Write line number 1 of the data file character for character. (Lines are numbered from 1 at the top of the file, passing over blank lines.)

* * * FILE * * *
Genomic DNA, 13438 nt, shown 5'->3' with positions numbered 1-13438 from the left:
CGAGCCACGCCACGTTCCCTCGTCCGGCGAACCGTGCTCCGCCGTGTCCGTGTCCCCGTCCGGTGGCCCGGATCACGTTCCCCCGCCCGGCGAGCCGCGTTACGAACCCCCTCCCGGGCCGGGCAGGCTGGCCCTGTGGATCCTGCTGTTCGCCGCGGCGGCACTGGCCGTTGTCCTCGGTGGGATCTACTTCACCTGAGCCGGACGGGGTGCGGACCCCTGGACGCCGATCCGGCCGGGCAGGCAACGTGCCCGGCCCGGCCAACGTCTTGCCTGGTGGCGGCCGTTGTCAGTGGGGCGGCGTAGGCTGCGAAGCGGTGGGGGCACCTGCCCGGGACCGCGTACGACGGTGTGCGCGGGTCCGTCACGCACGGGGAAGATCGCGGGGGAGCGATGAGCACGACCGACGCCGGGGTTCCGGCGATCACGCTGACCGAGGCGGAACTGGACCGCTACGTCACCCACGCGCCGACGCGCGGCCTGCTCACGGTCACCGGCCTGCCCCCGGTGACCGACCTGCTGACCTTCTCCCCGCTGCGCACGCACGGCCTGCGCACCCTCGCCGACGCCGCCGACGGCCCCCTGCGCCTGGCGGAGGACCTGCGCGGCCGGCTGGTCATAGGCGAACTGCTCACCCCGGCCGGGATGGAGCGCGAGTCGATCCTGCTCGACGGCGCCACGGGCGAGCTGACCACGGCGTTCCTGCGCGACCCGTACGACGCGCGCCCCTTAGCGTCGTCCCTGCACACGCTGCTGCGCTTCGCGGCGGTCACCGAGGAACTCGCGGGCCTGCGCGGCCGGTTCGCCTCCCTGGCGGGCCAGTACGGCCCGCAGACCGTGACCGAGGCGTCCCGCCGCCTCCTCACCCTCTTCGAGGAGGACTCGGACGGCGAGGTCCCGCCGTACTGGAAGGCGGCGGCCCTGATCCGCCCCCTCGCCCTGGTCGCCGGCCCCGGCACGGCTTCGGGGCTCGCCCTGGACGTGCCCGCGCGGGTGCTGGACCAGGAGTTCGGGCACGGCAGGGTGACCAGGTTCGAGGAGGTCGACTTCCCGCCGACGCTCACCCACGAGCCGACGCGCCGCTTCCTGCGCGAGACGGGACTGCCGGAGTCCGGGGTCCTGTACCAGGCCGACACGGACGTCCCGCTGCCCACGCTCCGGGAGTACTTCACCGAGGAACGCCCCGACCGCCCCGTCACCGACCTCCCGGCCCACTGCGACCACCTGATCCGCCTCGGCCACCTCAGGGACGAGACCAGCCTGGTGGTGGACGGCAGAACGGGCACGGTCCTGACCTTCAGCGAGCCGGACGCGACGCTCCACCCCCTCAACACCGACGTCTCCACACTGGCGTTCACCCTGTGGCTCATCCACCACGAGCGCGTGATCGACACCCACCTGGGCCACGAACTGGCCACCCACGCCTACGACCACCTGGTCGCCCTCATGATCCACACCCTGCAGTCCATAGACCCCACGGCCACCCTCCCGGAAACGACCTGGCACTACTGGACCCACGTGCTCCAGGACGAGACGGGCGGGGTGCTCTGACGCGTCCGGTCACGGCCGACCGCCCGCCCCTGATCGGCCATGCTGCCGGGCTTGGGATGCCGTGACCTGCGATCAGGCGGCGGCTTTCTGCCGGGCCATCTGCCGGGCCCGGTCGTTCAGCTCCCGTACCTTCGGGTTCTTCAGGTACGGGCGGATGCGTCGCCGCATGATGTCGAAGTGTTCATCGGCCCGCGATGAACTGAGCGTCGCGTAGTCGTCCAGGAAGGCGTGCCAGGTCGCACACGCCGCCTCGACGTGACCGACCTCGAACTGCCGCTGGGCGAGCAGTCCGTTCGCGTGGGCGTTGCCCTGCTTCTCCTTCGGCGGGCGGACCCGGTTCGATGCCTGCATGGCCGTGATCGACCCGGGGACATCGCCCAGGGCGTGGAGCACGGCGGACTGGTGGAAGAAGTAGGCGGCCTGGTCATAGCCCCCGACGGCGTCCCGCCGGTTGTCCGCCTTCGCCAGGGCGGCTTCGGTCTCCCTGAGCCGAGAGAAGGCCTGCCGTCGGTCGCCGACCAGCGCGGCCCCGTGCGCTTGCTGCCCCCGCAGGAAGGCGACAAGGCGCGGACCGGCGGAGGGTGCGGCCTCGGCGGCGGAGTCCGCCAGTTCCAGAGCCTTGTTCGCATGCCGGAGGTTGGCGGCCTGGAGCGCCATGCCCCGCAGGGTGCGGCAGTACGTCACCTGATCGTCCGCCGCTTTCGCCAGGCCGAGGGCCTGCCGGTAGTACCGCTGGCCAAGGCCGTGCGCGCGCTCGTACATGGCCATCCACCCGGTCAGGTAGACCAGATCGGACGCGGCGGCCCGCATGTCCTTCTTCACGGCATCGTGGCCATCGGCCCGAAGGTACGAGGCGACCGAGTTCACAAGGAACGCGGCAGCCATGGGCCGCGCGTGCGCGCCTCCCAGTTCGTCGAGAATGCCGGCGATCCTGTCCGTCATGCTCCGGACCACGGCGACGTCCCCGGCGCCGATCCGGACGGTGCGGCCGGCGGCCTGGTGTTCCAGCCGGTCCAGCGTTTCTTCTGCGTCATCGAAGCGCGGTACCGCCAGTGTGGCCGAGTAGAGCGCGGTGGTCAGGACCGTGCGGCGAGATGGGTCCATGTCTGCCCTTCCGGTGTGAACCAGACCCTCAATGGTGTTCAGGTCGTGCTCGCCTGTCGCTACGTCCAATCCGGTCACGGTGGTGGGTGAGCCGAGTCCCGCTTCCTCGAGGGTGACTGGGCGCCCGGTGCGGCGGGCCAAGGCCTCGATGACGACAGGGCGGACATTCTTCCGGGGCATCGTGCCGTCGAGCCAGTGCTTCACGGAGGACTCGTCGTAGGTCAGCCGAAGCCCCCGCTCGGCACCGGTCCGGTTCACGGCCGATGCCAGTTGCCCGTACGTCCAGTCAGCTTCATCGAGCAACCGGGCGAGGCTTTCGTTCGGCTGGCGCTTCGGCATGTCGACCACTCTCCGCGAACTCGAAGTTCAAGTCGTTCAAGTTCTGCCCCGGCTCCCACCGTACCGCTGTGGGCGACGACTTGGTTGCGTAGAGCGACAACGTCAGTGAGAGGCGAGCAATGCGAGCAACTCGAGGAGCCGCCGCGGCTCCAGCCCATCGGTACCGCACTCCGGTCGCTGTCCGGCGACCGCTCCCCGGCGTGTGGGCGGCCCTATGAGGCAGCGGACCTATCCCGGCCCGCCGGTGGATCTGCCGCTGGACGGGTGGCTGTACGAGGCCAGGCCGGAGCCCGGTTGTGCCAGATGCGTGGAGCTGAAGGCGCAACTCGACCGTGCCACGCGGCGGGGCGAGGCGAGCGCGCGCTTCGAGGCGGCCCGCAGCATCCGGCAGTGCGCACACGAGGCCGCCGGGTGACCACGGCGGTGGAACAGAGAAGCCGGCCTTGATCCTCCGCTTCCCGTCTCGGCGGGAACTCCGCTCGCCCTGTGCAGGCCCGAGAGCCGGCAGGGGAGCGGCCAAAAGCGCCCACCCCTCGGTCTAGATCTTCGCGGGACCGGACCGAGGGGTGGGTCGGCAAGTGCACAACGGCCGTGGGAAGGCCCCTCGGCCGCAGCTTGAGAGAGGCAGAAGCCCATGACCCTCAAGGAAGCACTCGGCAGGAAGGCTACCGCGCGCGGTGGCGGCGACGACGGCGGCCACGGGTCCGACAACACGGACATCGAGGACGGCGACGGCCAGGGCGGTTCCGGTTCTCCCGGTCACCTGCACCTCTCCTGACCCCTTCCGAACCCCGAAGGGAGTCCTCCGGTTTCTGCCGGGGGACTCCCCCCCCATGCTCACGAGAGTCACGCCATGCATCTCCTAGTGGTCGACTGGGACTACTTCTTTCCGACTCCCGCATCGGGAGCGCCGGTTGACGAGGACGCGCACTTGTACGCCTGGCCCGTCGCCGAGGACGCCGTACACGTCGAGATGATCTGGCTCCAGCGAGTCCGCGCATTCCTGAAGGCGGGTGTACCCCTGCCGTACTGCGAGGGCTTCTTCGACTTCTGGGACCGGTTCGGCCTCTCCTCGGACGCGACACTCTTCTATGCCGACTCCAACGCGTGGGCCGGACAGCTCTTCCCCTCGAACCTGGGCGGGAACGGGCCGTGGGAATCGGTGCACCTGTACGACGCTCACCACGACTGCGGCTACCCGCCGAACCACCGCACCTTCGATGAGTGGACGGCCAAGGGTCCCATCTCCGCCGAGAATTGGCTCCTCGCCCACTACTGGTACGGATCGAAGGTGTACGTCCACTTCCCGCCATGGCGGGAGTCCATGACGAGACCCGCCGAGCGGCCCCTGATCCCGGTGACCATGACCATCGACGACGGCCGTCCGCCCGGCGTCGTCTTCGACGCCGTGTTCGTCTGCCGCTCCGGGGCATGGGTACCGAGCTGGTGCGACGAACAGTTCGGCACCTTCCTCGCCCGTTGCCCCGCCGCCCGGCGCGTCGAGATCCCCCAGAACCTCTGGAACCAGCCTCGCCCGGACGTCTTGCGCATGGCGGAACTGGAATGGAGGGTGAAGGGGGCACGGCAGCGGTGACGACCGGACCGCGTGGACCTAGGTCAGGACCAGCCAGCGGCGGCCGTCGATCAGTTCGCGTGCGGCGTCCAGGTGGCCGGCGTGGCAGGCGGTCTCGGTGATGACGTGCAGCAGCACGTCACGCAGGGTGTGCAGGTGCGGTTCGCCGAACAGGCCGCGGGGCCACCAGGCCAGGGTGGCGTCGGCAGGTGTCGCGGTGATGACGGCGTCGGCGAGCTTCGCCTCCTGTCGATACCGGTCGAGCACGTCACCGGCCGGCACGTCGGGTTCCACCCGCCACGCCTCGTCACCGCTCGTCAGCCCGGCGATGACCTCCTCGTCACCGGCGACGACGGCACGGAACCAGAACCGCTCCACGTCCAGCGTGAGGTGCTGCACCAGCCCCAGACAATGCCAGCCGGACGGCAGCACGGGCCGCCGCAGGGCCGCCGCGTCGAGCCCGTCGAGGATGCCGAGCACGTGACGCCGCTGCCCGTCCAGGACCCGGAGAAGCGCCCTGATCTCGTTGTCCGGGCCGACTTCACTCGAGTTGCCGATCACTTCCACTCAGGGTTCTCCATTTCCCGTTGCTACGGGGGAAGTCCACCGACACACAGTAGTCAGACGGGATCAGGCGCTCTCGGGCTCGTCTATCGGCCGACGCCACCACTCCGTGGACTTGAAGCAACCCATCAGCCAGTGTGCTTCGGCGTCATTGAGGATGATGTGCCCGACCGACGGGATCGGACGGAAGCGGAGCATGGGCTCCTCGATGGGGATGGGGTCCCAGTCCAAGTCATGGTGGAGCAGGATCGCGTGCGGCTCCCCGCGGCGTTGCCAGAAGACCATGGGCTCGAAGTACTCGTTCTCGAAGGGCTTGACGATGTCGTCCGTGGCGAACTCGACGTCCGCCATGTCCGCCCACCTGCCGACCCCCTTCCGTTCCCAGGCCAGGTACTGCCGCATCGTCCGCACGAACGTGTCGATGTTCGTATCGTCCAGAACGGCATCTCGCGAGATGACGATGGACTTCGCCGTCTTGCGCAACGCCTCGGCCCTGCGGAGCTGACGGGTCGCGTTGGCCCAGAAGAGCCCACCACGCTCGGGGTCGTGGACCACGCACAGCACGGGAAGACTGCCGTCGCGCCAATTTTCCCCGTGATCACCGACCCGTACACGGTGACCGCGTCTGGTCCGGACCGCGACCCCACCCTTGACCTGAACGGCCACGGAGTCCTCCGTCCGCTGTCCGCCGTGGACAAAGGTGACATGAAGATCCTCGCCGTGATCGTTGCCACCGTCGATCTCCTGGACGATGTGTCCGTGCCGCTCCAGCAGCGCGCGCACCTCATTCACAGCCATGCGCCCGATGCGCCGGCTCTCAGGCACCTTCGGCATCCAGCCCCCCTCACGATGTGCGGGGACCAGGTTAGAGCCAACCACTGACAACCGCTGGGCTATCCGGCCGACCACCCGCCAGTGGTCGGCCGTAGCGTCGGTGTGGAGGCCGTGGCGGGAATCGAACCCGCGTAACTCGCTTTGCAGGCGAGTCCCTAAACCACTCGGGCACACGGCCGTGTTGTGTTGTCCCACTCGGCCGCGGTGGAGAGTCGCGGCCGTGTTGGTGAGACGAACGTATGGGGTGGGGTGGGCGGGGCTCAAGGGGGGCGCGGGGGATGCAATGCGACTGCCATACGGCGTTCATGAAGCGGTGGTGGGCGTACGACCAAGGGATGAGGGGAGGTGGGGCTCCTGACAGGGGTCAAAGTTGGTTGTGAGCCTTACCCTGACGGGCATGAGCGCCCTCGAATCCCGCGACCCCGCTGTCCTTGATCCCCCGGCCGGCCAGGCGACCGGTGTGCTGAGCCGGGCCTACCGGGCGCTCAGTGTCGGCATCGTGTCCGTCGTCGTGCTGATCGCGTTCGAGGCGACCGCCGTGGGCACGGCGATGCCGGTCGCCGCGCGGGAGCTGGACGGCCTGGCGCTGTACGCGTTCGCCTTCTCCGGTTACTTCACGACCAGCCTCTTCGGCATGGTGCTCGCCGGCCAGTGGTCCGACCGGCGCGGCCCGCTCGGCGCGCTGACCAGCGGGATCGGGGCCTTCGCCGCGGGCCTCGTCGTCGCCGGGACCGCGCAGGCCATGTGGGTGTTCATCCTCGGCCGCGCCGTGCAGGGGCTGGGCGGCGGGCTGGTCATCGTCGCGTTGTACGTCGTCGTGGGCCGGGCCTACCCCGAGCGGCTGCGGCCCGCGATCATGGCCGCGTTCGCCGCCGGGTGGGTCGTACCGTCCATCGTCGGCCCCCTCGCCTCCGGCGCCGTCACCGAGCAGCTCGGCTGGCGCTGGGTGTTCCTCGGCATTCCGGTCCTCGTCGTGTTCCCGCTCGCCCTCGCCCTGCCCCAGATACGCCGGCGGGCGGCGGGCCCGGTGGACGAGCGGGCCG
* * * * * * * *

Genomic DNA, 13438 nt, shown 5'->3' with positions numbered 1-13438 from the left: